The Reserve Bank of India kept its policy rate unchanged on Wednesday, as widely expected, after inflation accelerated to a seven-month high and stronger economic growth reduced the need for monetary stimulus.
All but two of 54 analysts in a Reuters poll had predicted the repo rate would be left for a second straight meeting at 6.00 percent, its lowest since November 2010.
The RBI also kept the reverse repo rate unchanged at 5.75 percent.
Wednesday’s decisions were widely predicted after the annual rate of consumer inflation increased in October to 3.58 percent, driven by higher food and crude oil prices. That’s still low by Indian standards, but not far from the central bank’s 4 percent target.
Nonetheless, some analysts still see scope for a rate cut should inflation accelerate less than expected. That is because the economy, though recovering from July’s bumpy launch of a national sales tax, is not yet growing fast enough to create the jobs needed for India’s young workforce.
The RBI on Wednesday left its policy stance “neutral”, which might leave the door open for a rate move at its next meeting in February. The central bank said it would track economic growth and inflation data, adding that risks to both “evenly balanced”.
Five members of the Monetary Policy Committee (MPC) voted to keep rates unchanged, with one voting for a 25 bps cut.
“Keeping in mind the output gap dynamics, the MPC decided to continue with the neutral stance and watch the incoming data carefully,” the RBI said in a statement.
India’s benchmark 10-year bond yield fell 2 basis points to 7.05 percent from around 7.07 percent before the policy decision. But the rupee weakened to 64.52 per dollar from around 64.47, while the broader NSE share index was down 0.8 percent for the day.
The RBI has turned more strident on inflation since cutting the repo rate by 25 basis points in August, its only policy easing this year. Inflation has accelerated after falling to 1.46 percent in June, the lowest in at least five years.
On Wednesday, the RBI slightly raised its inflation projection to between 4.3 percent and 4.7 percent in the six months ending in March 2018.
The central bank retained its projection for gross value added growth, a measure of economic expansion it prefers, at 6.7 percent, the same as its forecast in October.
Govind Sankaranarayanan, chief operating officer of retail business and housing finance, Tata Capital, said: "Global cues by central banks - which have been tightening their monetary stance coupled with more domestic issues related to commodity prices, market liquidity, hardening bond yields and more importantly rising inflation – which could rise to 4.5% from 3.58% in October 2017 have influenced the RBI's recent decision to adopt a wait-and-watch stance.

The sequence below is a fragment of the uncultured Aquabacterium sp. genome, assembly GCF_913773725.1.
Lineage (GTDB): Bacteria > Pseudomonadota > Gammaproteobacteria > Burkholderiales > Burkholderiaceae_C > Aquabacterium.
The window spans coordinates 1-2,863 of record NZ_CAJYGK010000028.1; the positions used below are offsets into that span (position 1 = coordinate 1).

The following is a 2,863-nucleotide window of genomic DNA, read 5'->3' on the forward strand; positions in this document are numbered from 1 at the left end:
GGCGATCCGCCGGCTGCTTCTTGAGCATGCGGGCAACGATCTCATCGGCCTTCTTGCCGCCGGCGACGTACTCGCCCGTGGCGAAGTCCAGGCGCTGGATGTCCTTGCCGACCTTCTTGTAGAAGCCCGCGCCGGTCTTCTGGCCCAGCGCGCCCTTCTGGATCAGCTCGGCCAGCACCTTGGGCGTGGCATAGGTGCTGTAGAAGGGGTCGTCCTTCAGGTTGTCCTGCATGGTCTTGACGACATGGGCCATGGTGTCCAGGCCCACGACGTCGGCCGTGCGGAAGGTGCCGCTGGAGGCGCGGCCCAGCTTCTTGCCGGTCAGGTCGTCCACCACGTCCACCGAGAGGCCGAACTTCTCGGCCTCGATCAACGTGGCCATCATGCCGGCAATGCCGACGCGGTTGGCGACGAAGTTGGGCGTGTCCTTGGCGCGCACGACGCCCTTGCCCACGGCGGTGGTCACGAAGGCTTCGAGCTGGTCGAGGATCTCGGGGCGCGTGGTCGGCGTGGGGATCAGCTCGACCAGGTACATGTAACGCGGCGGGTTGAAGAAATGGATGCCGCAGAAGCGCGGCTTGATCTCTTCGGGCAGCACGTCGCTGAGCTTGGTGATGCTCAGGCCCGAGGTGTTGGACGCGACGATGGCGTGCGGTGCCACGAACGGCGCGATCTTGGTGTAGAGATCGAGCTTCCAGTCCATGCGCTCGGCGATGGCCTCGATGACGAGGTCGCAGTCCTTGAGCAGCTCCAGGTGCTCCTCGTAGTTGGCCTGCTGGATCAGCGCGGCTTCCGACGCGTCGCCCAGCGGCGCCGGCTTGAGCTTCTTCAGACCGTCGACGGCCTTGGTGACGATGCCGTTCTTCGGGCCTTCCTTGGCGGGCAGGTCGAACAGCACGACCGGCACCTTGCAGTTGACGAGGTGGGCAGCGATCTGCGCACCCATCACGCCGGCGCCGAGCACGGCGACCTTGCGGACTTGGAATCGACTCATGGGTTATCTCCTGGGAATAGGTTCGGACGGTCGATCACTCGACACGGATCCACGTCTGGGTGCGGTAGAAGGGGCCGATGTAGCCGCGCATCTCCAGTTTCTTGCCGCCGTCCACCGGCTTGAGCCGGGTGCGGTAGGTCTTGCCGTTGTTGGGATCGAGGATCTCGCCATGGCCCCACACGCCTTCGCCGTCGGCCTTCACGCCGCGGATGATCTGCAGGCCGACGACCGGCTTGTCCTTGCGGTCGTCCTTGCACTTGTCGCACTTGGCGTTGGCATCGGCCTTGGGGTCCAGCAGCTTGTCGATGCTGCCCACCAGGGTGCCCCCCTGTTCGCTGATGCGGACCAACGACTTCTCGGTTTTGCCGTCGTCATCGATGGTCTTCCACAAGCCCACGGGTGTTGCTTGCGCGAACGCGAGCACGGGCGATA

From an NBFC standpoint, we do not expect it to have a significant effect."
Shilan Shah, India economist at Capital Economics, said: "With core price pressures building, we think the debate may shift towards the need for tighter policy later in 2018."
"With growth strengthening and core price pressures building, the RBI is likely to continue ignoring the recent pleas from prominent members of government for further rate cuts. In fact, we think that policy tightening could come onto the agenda in the second half of 2018."
Sunil Sinha, director and principal economist, India Ratings, said: "A rate cut in February is unlikely given that the upside inflation risks that the central bank was expecting are still panning out. Given where the vegetable prices and oil prices have stood at recently, CPI and WPI data is expected to come in higher than October numbers."
"The tone of the policy statement in my view is cautious. While it highlights positives on the growth front, issues on global development and outlook on inflation put the RBI in a difficult situation."
Sudhakar Pattabiraman, head of research operations at Marketsmith, part of William O'neil, Bangalore, said: "All indicators such as inflation, oil and commodity prices, and global cues have been in one direction since the last policy meet. They don't seem to favour a rate cut going forward."
"I don't see a reason why RBI would cut rates in the next meeting in February unless something substantial changes."
"It's too early to predict beyond the February policy meet, we'll have to see how things shape up."
Suvodeep Rakshit, senior economist, Kotak Institutional Equities, said: "It is unlikely that the RBI will move in the February policy too, given the inflation trajectory which is likely to peak in June 2018. Further, global policy rate cycle and commodity prices along with consolidated fiscal position will keep the RBI cautious. However, incoming data versus the RBI's projections will remain key."
"The tone of the policy does not indicate much room for any rate cuts. We maintain our call that the RBI will be on a pause in the near term. Chances of any rate hikes will be contingent on durability of inflation remaining above the RBI's comfort zone."